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Gainesville students surpass state on graduation tests
Superintendent says she is happy with overall test scores
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Graduation test results

Gainesville City Schools (includes Gainesville High School and Wood's Mill High School)

  • English: 92.2
  • Math: 89.3
  • Science: 92.9
  • Social Studies: 84.7

Gainesville High School

  • English: 93.9
  • Math: 90.6
  • Science: 93.8
  • Social Studies: 88.2

Statewide

  • English: 91
  • Math: 84
  • Science: 93
  • Social Studies: 80

Gainesville High School students again surpassed state scores in all areas of the Georgia High School Graduation Test.

According to preliminary results released by Gainesville City Schools, students at Gainesville High School scored as follows on the four subject tests: 93.9 percent passed English, 90.6 percent passed math, 93.8 percent passed science and 88.2 percent passed social studies.

These numbers are tabulated by educational service agency Pioneer RESA and based on individual student scores.

Official system-specific Department of Education results will be released later this month.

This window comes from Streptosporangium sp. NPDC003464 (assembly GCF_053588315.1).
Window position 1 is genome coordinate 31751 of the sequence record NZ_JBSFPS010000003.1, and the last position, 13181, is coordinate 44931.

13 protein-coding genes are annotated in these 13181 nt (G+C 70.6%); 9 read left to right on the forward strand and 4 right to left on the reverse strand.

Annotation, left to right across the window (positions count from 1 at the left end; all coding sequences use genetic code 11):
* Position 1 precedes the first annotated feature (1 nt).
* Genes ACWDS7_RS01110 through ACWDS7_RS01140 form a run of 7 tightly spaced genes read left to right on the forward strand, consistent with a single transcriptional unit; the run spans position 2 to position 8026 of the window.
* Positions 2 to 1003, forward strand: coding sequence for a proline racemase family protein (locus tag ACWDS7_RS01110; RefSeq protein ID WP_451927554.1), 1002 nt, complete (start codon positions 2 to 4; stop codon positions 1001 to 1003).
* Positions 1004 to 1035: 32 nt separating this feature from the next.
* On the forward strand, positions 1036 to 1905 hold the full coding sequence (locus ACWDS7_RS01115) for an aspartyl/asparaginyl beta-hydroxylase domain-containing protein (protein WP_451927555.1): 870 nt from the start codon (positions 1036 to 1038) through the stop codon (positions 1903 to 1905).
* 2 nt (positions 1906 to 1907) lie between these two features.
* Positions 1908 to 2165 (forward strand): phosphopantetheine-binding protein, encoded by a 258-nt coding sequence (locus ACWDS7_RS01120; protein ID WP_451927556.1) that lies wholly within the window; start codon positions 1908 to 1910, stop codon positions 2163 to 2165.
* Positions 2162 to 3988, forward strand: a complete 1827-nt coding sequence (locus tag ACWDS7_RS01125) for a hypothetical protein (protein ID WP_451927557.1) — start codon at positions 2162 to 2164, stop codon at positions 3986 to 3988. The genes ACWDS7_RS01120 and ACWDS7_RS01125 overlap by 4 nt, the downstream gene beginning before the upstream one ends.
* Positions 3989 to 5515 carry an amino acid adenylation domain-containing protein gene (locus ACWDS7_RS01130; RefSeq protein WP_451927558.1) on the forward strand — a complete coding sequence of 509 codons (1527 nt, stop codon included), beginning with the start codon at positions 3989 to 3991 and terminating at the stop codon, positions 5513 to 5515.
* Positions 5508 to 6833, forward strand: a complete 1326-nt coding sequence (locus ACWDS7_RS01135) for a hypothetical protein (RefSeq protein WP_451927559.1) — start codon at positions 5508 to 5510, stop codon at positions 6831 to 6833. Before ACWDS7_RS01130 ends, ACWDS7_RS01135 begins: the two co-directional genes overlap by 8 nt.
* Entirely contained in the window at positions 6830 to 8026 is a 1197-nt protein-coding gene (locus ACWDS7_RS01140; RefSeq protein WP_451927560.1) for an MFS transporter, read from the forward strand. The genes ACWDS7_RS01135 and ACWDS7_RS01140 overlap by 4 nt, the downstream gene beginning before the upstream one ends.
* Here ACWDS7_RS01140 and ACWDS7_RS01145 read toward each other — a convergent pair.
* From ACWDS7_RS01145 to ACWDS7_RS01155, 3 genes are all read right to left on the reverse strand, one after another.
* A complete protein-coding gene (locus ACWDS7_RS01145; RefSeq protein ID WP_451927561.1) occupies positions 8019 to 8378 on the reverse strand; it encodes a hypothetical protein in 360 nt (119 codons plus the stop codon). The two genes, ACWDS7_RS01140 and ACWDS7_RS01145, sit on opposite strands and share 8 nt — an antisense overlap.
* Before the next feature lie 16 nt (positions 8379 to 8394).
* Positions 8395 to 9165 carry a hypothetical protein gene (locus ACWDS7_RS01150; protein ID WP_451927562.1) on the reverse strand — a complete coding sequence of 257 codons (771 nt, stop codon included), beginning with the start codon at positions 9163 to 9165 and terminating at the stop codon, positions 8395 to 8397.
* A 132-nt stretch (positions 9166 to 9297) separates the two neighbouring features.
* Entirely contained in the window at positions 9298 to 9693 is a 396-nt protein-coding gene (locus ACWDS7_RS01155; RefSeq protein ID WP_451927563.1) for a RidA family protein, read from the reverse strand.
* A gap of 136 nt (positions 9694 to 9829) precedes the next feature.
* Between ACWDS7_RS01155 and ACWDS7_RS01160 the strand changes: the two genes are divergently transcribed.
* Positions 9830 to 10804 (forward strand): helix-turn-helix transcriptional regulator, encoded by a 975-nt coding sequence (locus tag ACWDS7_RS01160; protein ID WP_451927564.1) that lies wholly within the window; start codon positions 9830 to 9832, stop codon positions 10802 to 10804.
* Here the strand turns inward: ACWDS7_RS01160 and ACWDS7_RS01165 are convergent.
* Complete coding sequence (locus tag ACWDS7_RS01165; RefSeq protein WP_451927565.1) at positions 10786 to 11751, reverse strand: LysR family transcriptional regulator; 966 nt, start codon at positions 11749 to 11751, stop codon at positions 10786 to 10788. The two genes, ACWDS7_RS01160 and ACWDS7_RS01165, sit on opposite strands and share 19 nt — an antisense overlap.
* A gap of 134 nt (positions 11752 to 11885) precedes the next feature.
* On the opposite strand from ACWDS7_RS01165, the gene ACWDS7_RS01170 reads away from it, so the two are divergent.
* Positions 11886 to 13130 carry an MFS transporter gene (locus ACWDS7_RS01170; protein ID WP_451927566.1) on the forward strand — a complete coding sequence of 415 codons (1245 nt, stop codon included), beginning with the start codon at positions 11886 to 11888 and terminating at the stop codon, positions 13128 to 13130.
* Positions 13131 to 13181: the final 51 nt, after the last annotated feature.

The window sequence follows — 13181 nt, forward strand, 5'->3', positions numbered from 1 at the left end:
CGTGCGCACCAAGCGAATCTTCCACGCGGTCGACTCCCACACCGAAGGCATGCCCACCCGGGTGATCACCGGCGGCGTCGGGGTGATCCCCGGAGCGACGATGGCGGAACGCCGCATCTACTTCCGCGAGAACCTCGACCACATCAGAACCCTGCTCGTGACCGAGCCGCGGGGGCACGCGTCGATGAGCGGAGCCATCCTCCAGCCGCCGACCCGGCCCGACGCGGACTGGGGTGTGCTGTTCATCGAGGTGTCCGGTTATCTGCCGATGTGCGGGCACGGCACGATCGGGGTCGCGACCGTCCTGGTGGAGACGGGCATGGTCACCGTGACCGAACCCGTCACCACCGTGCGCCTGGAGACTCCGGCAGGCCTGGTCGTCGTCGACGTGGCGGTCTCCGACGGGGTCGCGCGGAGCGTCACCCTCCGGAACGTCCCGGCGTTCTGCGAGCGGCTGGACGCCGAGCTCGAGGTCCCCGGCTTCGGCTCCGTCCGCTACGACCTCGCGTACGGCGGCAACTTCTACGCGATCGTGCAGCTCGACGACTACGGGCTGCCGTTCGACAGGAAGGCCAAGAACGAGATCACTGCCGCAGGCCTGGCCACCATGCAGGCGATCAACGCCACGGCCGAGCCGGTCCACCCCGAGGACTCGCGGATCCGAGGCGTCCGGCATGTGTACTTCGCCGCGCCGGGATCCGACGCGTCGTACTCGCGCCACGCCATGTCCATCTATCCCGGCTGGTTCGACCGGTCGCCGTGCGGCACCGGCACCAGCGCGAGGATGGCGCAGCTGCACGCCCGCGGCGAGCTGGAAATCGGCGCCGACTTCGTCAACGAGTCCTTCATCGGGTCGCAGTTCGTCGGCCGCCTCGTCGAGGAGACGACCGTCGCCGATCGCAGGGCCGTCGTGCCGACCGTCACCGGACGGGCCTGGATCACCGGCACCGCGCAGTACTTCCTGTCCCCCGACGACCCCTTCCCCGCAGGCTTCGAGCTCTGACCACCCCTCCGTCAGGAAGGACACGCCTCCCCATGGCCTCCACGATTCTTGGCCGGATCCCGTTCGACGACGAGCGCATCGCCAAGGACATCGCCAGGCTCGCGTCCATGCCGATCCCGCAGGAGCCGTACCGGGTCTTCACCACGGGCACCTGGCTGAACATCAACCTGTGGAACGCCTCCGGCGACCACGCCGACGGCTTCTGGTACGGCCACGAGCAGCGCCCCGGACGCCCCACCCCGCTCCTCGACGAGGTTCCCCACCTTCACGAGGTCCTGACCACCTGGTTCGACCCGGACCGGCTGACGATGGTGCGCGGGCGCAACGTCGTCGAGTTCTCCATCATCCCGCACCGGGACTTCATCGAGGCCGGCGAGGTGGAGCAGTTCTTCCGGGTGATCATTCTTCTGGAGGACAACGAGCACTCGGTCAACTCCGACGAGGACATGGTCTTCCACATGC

The students showed the largest lead in social studies, 8.2 percentage points higher than the state level, and the smallest in science, 0.8 percentage points above Georgia scores.

Superintendent Merriane Dyer said she is happy with the overall test scores but eager to dig into specific student subsections.

"It is the deeper data, the groups of students who may not have done as well as we thought (and) we want to find out what is (causing) it? And generally it's instruction in grade school in middle school that results in maybe one group of student not doing as well," she said.

Graduation tests will be phased out starting next year and replaced with more heavily weighted end-of-course exams. Students who enter high school in fall 2011 will no longer need to pass the test to graduate.

"It will be much more authentic measure of what the students know and understand rather than them waiting until a cumulative test at the end when it's such as large body of knowledge over four years," Dyer said.

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